Computer Science Education Week Extends Its Reach

This is a repost from Blog@CACM, the blog connected to Communications of the ACM It was written by Debra Richardson, Chair of the 2010 Computer Science Education Week, and ACM Director of Public Policy Cameron Wilson.

The 2nd annual Computer Science Education Week (CSEdWeek) wrapped up last week, and thanks to some incredible partner support and engagement from the computing community it was a smashing success. With a new website providing targeted resources and more than 270 CSEdWeek-related events and activities we were able to engage students, parents, teachers and the computing community around the world.

What started out last year as an idea by Professor Joel Adams (Calvin College) has grown into a full fledged community effort supported by the United States Congress. This year’s effort, Chaired by Debra Richardson (one of the authors of this article), was a collaborative effort of the Association for Computing Machinery (ACM), National Science Foundation (NSF), Computer Science Teachers Association (CSTA), National Center for Women & IT (NCWIT), WGBH, Computing Research Association (CRA), Anita Borg Institute for Women in Technology (ABI), Microsoft, Google, SAS, Intel, and the Defense Advanced Research Projects Agency (DARPA). CSEdWeek is also a major awareness building activity of a new coalition called Computing in the Core, a non-partisan advocacy coalition of associations, corporations, scientific societies, and other non-profits that strive to elevate computer science education to a core academic subject in K-12 education.

This year we asked the computing community and our partners to get out in their communities and spread the word about the impact of computing and the dire need for better computer science education. They answered the call. We had a diversity of pledges from around the world to hold events and carry out activities.

Here is a small sampling:

  • The University of California, Berkley hosted more than 250 students at an all-day event featuring activities and speakers
  • In Woodridge, Illinois a teacher launched a tech club in her junior high school
  • Microsoft in Cambridge, MA hosted 50 technology- and accounting-focused high school students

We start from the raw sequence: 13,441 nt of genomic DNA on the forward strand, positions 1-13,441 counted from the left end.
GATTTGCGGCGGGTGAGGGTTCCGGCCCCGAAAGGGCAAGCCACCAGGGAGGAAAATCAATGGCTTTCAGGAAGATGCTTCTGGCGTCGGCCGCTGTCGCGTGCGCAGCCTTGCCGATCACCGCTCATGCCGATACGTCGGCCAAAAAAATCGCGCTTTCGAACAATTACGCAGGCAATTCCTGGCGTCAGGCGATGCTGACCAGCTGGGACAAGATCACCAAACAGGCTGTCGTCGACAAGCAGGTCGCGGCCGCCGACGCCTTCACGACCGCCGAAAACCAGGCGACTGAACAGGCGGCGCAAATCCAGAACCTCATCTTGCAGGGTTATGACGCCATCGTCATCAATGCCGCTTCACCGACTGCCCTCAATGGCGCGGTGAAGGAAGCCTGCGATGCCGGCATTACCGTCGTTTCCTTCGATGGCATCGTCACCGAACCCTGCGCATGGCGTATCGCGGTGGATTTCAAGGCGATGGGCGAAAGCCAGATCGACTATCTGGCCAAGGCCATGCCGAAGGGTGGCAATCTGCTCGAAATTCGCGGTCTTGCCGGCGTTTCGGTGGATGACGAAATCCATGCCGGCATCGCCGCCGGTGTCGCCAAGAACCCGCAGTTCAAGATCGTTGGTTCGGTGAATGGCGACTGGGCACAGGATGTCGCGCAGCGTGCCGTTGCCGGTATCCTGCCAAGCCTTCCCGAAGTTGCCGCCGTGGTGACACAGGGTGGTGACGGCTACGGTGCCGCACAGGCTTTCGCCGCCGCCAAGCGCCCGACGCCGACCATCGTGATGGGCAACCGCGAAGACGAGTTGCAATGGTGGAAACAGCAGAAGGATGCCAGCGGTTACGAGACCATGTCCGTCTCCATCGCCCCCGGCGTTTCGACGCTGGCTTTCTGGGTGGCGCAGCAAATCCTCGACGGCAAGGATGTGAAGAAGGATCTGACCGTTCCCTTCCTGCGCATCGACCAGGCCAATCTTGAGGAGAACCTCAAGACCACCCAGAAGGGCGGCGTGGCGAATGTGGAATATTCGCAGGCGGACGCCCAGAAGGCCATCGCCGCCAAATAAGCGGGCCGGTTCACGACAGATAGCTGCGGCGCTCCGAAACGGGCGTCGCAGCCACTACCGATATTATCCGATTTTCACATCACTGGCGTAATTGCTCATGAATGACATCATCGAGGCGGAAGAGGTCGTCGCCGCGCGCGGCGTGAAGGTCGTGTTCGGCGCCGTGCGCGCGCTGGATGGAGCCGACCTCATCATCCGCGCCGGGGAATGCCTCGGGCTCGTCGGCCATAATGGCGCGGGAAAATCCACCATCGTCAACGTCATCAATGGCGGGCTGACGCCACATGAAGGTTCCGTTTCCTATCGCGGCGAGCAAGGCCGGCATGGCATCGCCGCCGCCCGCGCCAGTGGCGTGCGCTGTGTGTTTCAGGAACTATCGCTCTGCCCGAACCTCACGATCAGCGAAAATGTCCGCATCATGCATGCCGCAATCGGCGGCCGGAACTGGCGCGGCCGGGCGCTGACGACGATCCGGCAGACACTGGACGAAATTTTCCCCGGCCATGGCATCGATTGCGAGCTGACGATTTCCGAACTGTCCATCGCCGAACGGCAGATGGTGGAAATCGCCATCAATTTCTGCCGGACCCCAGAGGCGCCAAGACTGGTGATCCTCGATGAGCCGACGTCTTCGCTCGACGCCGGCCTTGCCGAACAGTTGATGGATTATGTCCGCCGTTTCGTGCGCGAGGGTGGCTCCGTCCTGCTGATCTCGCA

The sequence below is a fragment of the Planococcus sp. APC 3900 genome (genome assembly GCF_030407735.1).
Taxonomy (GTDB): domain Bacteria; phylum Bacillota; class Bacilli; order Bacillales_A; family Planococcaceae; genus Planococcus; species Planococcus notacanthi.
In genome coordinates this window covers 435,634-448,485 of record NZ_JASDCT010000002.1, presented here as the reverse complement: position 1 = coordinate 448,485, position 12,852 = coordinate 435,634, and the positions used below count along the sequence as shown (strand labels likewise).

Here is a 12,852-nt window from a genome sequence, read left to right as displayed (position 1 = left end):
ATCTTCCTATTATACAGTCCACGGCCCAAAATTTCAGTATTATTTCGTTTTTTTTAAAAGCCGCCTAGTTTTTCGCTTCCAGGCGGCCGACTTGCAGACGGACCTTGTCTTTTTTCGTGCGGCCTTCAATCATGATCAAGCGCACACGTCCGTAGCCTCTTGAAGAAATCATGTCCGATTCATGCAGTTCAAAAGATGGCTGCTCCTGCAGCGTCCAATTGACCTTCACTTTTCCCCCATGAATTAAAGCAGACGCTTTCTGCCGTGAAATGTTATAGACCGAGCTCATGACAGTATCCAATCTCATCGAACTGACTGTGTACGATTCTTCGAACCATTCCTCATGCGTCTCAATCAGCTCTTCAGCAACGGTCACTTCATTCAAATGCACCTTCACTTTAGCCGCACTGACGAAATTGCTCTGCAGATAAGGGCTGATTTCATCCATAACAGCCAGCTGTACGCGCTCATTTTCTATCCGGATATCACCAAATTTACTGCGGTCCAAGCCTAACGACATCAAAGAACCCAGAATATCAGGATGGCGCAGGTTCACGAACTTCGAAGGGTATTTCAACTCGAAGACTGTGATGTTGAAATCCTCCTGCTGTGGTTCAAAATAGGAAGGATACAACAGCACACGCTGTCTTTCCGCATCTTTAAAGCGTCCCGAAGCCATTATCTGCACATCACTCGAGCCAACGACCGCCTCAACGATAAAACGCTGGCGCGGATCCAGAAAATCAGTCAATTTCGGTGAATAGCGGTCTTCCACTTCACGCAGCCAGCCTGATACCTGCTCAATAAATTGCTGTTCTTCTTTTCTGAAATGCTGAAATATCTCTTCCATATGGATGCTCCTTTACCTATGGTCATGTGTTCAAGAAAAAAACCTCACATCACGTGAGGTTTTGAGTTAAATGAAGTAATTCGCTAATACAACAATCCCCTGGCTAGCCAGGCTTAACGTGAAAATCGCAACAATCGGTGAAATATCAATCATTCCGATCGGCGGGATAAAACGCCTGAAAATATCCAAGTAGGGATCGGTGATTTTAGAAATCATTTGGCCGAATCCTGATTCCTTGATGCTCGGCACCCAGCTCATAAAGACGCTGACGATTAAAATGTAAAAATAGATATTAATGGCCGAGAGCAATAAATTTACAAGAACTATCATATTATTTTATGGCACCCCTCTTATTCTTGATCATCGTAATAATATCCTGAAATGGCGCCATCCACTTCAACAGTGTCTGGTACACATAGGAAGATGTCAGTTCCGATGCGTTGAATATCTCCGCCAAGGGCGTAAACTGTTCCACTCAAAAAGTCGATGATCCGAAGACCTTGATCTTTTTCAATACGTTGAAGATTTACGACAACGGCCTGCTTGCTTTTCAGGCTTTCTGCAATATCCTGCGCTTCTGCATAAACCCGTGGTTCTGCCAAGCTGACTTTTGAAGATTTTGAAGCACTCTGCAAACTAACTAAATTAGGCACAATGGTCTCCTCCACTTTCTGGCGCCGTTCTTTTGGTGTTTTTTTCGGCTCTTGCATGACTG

• A K-12 teacher in India conducted an activity called Inter-House Computer Science Quiz, which was designed by students to test the level of computer science knowledge in high school students.
  • The ACM Student Chapter at The City University of New York (CUNY) visited the CUNY High Performance Computing Center
  • Multiple campuses of the University of Toronto hosted approximately 340 9th grade students and their teachers for a full-day event exploring computer science with hands-on workshops and large-group sessions.

The Canadian universities were particularly active, with more than 25 campuses hosting CSEdWeek events ranging from computing camps to public videos and various student competitions to CSUnplugged sessions.

We also saw some major national coverage of CSEdWeek this year. The White House blog featured CSEdWeek as story of the week and tweeted a celebratory message in binary! The US Secretary of Education, Arne Duncan, highlighted CSEdWeek on his blog. And our major corporate partners spread the word with Microsoft’s CTO, Google’s Director of Education, and SAS’s CEO highlighting computer science education week to their employees, customers, and the public at large.

CSEdWeek received almost 1700 pledges of support from 45 states in the US (in addition to DC, Guam and Puerto Rico) and 34 other countries. 45% of the pledges came from Massachusetts and California, while the highest pledging cities included Marlborough and Shrewsbury, Massachusetts and Irvine, California. Over 33% of the support pledges came from K-12 students, 17% from college students, and 15% from K-12 teachers. These statistics indicate that we achieved our goal of engaging students and teachers as well as the computing community around the world.

These were all noteworthy accomplishments for CSEdWeek, which is really still in its infancy, but our work isn’t over. We need the computing communities support and engagement over the next 12 months in building to next year’s celebration to make it even bigger. There a few things you can still do to support CSEdWeek:

  • Pledge your support for CSEdWeek;
  • Become a supporter and get involved with Computing in the Core, which will do outreach on K-12 issues throughout the year review;
  • If you held an event or did an activity for the week tell us your story (and if you held an event or did an activity and didn’t pledge, go ahead and pledge first and then tell us your story);
  • Check out the resources we have complied to showcase computer science education; and,
  • Review the events held this year and begin planning for what you might do during CSEdWeek 2011.

Thank you to all those involved in this year’s celebration, and we look forward to even bigger and better CSEdWeek in 2011!

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